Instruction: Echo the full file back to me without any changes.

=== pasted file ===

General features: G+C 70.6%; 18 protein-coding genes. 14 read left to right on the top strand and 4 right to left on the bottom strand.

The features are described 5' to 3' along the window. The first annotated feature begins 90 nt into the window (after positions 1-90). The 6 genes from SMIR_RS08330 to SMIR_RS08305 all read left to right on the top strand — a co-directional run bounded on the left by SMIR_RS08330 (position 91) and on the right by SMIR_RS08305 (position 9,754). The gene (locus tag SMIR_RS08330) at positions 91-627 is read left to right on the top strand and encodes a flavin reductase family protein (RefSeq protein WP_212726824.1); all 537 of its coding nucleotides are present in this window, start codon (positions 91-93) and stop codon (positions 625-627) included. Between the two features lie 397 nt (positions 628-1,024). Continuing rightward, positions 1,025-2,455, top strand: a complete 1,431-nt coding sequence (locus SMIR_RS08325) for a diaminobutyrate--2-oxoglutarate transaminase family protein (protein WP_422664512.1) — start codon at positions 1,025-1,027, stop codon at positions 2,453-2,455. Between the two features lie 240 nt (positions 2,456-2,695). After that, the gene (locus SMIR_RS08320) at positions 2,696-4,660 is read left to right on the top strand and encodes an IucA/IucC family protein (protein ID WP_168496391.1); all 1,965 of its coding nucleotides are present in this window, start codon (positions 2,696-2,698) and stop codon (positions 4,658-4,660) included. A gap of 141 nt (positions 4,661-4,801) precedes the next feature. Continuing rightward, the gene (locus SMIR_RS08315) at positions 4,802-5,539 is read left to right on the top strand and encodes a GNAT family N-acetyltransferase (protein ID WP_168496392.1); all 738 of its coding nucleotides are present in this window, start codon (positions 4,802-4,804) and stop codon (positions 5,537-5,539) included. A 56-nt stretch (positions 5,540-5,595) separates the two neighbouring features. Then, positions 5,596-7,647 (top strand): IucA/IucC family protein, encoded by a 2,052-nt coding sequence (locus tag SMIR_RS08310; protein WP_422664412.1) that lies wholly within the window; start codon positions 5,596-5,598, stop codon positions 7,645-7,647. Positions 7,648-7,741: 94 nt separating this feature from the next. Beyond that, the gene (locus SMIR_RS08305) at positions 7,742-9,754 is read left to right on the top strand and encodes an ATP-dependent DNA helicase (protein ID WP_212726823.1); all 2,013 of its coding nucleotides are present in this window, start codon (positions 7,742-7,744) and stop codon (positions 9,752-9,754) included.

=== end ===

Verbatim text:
General features: G+C 70.6%; 18 protein-coding genes. 14 read left to right on the top strand and 4 right to left on the bottom strand.

The features are described 5' to 3' along the window. The first annotated feature begins 90 nt into the window (after positions 1-90). The 6 genes from SMIR_RS08330 to SMIR_RS08305 all read left to right on the top strand — a co-directional run bounded on the left by SMIR_RS08330 (position 91) and on the right by SMIR_RS08305 (position 9,754). The gene (locus tag SMIR_RS08330) at positions 91-627 is read left to right on the top strand and encodes a flavin reductase family protein (RefSeq protein WP_212726824.1); all 537 of its coding nucleotides are present in this window, start codon (positions 91-93) and stop codon (positions 625-627) included. Between the two features lie 397 nt (positions 628-1,024). Continuing rightward, positions 1,025-2,455, top strand: a complete 1,431-nt coding sequence (locus SMIR_RS08325) for a diaminobutyrate--2-oxoglutarate transaminase family protein (protein WP_422664512.1) — start codon at positions 1,025-1,027, stop codon at positions 2,453-2,455. Between the two features lie 240 nt (positions 2,456-2,695). After that, the gene (locus SMIR_RS08320) at positions 2,696-4,660 is read left to right on the top strand and encodes an IucA/IucC family protein (protein ID WP_168496391.1); all 1,965 of its coding nucleotides are present in this window, start codon (positions 2,696-2,698) and stop codon (positions 4,658-4,660) included. A gap of 141 nt (positions 4,661-4,801) precedes the next feature. Continuing rightward, the gene (locus SMIR_RS08315) at positions 4,802-5,539 is read left to right on the top strand and encodes a GNAT family N-acetyltransferase (protein ID WP_168496392.1); all 738 of its coding nucleotides are present in this window, start codon (positions 4,802-4,804) and stop codon (positions 5,537-5,539) included. A 56-nt stretch (positions 5,540-5,595) separates the two neighbouring features. Then, positions 5,596-7,647 (top strand): IucA/IucC family protein, encoded by a 2,052-nt coding sequence (locus tag SMIR_RS08310; protein WP_422664412.1) that lies wholly within the window; start codon positions 5,596-5,598, stop codon positions 7,645-7,647. Positions 7,648-7,741: 94 nt separating this feature from the next. Beyond that, the gene (locus SMIR_RS08305) at positions 7,742-9,754 is read left to right on the top strand and encodes an ATP-dependent DNA helicase (protein ID WP_212726823.1); all 2,013 of its coding nucleotides are present in this window, start codon (positions 7,742-7,744) and stop codon (positions 9,752-9,754) included.